Wish you all a very Happy new year! I am hoping that you have had a great start to the year.
Thanks to all your support and love, the blog has grown and with growth comes the need to keep up. So, in order to grow with you and your love, I have decided to move my blog from wordpress.com and decided to host it myself.
This does not change anything but the URL. The new URL is http://rmukeshgupta.com.
I request that you do visit the new URL and subscribe. I am seeking help from the kind folks at wordpress.com to automatically move all your subscriptions. However, I would really be grateful, if you could visit the new site (http://rmukeshgupta.com) and subscribe/like/follow again so that you continue to read my posts and share your love.
In the recent past, there has been a lot written about the fact that the entire buying process has undergone a sea change and due to which selling is becoming more and more difficult.
I am herewith suggesting a process if when followed can still help sales teams succeed.
S — Surprise: This is the first step in the process and also the most important step. In order to be able to do this, you need to understand your customers business better than they themselves know and find an insight which will surprise them. You can uncover these insights by any one of the below steps:
- Network across layers of the organization: Most organizations are really complex and it is almost impossible for CxO’s to have access to their own front-line staff. If you are able to connect with both and the folks in-between, you have a good possibility to uncover insights that the CxO’s might not otherwise find.
- Talk to their customers or suppliers or partners: Depending upon the stated objectives of your customer, go talk to their customers or suppliers or partners. For example, if your customer is focused on top line growth and has taken up agressive revenue growths, you could go and talk to their customer/prospects. Try and understand from their perspective, what is their expectations from their supplier and see if you are able to uncover a blindspot for your customers.
- Industry Swaps: Think if there is something that they could learn from other industries, which when adapted in their organizations could give them an edge over their competitors.
I — Inspire:
- Paint a picture for your customer about what their future could be, if they act on the insight that you have uncovered for them.
- At this stage, average or good sales people build a business case to support whatever they are trying to sell and start pushing for a close. However, Great sales people will not do that yet. They will paint a bigger picture of the future. They will try and inspire their customers to go after that future.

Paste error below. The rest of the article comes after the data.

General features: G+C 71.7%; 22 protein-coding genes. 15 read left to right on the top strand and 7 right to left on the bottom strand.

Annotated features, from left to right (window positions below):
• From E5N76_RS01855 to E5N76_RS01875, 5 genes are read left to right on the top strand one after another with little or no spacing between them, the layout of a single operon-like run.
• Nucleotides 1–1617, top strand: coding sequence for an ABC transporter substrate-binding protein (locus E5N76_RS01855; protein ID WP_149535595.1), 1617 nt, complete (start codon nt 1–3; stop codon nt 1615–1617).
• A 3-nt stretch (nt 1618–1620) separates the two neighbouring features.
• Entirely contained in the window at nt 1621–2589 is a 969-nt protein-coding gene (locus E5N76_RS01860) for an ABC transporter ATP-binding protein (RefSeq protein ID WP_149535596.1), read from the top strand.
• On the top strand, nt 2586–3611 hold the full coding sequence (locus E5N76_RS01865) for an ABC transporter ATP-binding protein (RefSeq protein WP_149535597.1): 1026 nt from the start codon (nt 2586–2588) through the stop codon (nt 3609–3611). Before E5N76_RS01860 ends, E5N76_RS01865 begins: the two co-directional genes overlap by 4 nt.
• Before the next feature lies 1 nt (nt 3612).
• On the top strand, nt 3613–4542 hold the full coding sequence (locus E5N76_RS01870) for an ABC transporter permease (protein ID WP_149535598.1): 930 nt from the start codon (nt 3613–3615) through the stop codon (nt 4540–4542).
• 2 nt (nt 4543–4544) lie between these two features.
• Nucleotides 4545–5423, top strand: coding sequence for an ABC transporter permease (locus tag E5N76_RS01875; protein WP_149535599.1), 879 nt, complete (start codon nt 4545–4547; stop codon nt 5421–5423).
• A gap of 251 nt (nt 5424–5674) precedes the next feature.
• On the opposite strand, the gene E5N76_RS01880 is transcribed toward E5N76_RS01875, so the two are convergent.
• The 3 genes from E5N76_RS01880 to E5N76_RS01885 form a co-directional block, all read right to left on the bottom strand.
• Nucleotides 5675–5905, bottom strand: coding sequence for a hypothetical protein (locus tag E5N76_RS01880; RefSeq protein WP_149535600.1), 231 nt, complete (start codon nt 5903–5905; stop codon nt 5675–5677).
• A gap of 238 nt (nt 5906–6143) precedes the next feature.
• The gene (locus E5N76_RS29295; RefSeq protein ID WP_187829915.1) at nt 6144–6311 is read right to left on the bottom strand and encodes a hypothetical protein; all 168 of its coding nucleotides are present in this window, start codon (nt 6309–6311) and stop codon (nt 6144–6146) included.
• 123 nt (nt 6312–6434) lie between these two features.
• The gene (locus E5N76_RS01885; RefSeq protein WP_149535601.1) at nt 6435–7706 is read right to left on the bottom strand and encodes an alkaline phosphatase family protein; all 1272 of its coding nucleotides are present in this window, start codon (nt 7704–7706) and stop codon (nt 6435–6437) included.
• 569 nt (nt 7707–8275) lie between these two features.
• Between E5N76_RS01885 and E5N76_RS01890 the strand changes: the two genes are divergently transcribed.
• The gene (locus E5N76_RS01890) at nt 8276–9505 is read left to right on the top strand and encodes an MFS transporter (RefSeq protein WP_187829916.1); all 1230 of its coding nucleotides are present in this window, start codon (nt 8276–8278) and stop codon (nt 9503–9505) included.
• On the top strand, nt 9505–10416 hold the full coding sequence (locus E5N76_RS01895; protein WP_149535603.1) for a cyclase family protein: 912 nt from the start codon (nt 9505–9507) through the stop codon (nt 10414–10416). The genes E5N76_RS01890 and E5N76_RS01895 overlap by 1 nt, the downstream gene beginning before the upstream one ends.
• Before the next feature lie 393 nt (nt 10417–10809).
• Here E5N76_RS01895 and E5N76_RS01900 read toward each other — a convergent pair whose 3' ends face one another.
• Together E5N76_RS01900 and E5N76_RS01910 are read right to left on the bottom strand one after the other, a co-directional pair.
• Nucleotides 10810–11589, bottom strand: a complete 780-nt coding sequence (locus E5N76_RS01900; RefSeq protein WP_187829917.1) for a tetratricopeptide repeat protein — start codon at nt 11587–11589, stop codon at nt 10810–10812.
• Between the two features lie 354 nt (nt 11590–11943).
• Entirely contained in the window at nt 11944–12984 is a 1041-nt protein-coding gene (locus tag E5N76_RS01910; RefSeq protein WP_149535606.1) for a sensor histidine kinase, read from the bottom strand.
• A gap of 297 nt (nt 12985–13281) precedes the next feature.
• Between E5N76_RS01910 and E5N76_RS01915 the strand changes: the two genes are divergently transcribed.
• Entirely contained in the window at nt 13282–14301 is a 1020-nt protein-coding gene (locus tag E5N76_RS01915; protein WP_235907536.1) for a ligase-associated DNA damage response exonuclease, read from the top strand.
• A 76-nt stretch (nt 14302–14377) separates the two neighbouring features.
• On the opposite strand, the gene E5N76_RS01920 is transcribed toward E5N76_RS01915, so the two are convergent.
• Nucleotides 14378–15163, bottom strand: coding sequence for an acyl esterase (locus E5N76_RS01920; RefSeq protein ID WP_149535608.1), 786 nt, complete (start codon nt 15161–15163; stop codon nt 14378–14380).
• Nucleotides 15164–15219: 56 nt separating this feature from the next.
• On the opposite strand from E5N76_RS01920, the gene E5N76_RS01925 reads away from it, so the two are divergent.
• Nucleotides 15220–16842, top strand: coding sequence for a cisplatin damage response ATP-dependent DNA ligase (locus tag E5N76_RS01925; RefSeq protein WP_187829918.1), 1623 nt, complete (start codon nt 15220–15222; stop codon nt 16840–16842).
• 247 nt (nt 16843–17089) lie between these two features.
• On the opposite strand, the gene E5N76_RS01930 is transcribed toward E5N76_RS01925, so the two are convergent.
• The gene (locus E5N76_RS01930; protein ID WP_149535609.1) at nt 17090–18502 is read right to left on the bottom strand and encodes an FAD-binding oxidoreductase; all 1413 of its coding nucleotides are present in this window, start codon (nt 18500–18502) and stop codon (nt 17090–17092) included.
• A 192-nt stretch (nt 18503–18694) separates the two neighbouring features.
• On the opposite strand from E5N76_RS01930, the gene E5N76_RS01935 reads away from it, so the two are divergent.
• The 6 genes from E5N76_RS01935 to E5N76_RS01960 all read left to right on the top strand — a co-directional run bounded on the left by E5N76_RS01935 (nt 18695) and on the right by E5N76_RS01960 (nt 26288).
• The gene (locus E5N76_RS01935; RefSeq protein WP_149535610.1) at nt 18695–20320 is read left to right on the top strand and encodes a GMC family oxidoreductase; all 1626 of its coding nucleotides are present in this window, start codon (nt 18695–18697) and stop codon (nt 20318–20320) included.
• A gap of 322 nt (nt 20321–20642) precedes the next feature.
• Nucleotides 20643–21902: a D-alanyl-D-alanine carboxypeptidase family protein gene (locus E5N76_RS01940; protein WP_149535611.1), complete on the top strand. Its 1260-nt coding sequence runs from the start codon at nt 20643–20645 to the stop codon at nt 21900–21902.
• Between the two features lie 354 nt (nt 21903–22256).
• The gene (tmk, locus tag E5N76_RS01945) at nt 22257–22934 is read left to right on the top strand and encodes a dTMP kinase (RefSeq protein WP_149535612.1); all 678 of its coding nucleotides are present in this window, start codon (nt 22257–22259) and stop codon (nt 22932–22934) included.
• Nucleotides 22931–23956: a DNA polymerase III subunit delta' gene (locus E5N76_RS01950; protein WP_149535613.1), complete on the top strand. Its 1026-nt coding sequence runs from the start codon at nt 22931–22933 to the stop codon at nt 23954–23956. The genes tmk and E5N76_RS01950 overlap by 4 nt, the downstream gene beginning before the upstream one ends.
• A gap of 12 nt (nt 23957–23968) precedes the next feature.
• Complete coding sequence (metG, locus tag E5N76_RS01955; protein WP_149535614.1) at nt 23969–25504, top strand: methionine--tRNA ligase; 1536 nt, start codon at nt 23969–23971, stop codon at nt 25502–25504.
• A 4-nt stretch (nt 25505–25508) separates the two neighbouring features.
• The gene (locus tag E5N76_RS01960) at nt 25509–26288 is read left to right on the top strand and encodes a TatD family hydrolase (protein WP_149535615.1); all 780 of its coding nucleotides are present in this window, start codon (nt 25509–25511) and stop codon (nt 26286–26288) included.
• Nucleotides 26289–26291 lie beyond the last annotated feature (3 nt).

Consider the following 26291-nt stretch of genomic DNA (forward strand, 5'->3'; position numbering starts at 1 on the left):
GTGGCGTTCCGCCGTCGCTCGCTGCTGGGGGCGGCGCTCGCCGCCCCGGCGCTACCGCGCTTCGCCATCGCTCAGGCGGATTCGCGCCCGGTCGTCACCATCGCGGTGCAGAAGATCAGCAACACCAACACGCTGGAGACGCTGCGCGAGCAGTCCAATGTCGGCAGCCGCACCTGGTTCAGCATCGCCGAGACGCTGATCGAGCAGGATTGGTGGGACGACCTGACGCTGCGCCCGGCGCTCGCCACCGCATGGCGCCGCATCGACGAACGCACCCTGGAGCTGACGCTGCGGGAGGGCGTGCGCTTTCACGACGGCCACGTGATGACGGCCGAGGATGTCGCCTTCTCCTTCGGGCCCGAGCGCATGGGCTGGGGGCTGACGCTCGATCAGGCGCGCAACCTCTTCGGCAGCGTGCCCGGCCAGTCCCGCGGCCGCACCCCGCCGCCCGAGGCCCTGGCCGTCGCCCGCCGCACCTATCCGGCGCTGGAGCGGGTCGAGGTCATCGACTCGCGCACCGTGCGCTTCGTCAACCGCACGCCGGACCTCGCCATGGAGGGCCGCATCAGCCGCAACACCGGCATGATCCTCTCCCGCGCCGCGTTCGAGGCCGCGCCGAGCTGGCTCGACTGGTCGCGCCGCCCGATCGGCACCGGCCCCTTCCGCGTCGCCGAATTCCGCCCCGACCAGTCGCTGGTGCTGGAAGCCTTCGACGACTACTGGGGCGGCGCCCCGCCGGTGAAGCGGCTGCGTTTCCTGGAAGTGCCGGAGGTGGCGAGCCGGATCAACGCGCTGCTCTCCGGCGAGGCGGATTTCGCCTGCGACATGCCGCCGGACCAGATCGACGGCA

M — Motivate:
- Once, they have inspired their customers about the possibilities in the future, they will motivate their customers to act on the insight.
- In most cases (if not in all), this involves getting your customers to set-up internal meetings, sharing the insight with their colleagues and start discussions internally about the insight and by doing so, own the vision. This ownership keeps them motivated to build consensus within their organization to act on the insight.
- It is the role of the sales executive to ensure that the level of motivation does not go down.
P — Position:
- Once there is consensus built within the customer organization, great sales executives will them position themselves to be the best partner to help their customers to realize their vision.
- This is the time when they actually start talking about their product or service or solution and how they can help realize the vision.
L — Lead:
- Once they have positioned themselves well, they will then lead their customers during the discussions around the negotiations.
- Instead of negotiating with their customers, they will consistently lead their customers to a situation wherein everyone is happy with what they got.
- This is when they close the deal and get the order.
E — Execute:
- Great sales people do not stop there. They will continue to work with their customers to ensure that the execution of the product or service or strategy is executed so that their customers realize their vision of the future they had started out with.
- This one step along increases their value and trust on them so much that the next round of sales becomes much easier and faster. This is also the step where most of the average or good sales executives falter.